"Treatment for seasonal affective disorder may include light therapy, medications and psychotherapy. If you have bipolar disorder, tell your doctor — this is critical to know when prescribing light therapy or an antidepressant. Both treatments can potentially trigger a manic episode.
In light therapy, also called phototherapy, you sit a few feet from a special light therapy box so that you're exposed to bright light. Light therapy mimics natural outdoor light and appears to cause a change in brain chemicals linked to mood.
Light therapy is one of the first line treatments for fall-onset SAD. It generally starts working in a few days to two weeks and causes few side effects. Research on light therapy is limited, but it appears to be effective for most people in relieving SAD symptoms.
Before you purchase a light therapy box, talk with your doctor about the best one for you, and familiarize yourself with the variety of features and options so that you buy a high-quality product that's safe and effective.' 
Hazards of Light Boxes & Light Therapy
Light is powerful and can harm as well as help. Do no harm, and use caution, when using light therapy. Some light boxes, especially fluorescent, may increase the risk of Macular Degeneration and cataracts  from overexposure to UV light. Purchase and use Light Boxes with low UV - limit ultraviolet radiation below 400 nm.
"It is also essential to remove very short violet-blue visible light (400 to 440nm) from all therapeutic slight sources, as these wavelengths of light present a risk of retinal damage to patients above50 years old.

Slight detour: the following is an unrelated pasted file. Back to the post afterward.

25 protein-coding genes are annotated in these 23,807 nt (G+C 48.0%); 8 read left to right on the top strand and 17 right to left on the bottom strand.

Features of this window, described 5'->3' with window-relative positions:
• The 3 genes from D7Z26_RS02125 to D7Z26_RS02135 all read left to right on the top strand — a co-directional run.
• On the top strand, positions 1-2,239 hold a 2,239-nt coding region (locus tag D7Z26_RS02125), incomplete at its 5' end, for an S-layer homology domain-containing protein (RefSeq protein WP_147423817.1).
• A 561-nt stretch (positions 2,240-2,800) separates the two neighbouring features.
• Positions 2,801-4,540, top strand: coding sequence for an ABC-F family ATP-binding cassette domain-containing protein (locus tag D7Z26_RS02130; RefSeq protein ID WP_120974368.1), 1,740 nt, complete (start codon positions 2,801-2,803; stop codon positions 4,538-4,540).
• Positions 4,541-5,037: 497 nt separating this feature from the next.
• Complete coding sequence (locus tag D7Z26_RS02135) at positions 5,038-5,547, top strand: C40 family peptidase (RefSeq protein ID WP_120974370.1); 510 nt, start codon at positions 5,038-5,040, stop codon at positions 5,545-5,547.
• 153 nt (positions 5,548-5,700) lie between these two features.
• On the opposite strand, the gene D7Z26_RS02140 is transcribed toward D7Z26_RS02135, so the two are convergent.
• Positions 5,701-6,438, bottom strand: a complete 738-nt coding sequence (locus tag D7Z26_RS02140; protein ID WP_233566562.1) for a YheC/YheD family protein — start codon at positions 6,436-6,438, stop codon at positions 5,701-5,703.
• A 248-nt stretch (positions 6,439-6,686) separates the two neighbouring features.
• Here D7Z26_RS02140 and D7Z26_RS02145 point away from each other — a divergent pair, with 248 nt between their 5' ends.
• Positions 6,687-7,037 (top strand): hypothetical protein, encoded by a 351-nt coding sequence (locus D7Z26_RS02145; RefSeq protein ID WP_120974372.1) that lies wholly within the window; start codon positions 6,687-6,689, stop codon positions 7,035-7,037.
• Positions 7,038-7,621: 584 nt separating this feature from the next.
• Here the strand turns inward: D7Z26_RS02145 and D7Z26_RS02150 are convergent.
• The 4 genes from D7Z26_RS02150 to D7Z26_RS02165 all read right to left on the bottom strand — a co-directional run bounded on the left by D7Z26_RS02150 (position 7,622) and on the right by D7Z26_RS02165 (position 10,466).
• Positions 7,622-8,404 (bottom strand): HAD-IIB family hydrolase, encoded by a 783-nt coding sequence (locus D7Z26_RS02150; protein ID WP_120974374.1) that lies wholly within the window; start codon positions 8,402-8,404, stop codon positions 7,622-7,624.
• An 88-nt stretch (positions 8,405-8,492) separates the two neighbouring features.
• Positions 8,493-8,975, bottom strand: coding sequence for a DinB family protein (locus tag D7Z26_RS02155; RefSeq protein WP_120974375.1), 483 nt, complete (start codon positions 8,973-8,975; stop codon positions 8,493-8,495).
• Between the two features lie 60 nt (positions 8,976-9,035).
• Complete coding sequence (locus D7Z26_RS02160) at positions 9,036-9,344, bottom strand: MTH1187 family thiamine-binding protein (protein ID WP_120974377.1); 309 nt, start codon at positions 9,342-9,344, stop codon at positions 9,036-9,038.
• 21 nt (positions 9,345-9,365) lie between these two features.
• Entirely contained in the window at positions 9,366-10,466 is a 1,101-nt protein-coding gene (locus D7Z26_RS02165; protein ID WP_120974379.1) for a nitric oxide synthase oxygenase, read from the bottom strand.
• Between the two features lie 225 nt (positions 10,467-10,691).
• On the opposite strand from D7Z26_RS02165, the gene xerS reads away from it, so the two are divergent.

There is even greater hazard if light therapy is given in conjunction with a phototoxic prescription  or herbal (including St. John's Wort) antidepressant medication, as this can lead to transient or permanent blindness." 
37th parallel north
"In the northern hemisphere at latitudes greater than 37 degrees, there is insufficient UV-B sunlight radiation available to drive the synthesis of vitamin D3 between the months of November and early March. Fortunately, the body has some capacity to store vitamin D3 in fat. It is also available through diet or may be taken as a vitamin supplement." 
The 37th parallel north is a circle of latitude that is 37 degrees north of the Earth's equatorial plane. It crosses Europe, the Mediterranean Sea, Africa, Asia, the Pacific Ocean, North America, and the Atlantic Ocean.
At this latitude the sun is visible for 14 hours, 42 minutes during the summer solstice and 9 hours, 37 minutes during the winter solstice. This is roughly the northern limit of the visibility of Canopus, the second-brightest star of the night sky.
White Light–Emitting Diodes (LEDs) at Domestic Lighting Levels and Retinal Injury in a Rat Model
Background: Light-emitting diodes (LEDs) deliver higher levels of blue light to the retina than do conventional domestic light sources. Chronic exposure to high-intensity light (2,000–10,000 lux) has previously been found to result in light-induced retinal injury, but chronic exposure to relatively low-intensity (750 lux) light has not been previously assessed with LEDs in a rodent model. 
10 Tips to Get the Most Out of Light Therapy
This well written article explains some of the techniques and tips for using Light Therapy, written by: Marlynn Wei, MD, JD Harvard-trained Psychiatrist, Certified Yoga Teacher, Author of The Harvard Medical School Guide to Yoga
Lake Photos and Living in UK by Deborah Borrowdale-Cox
SAD Light Therapy by Lou Sander
Happy Light by Verilux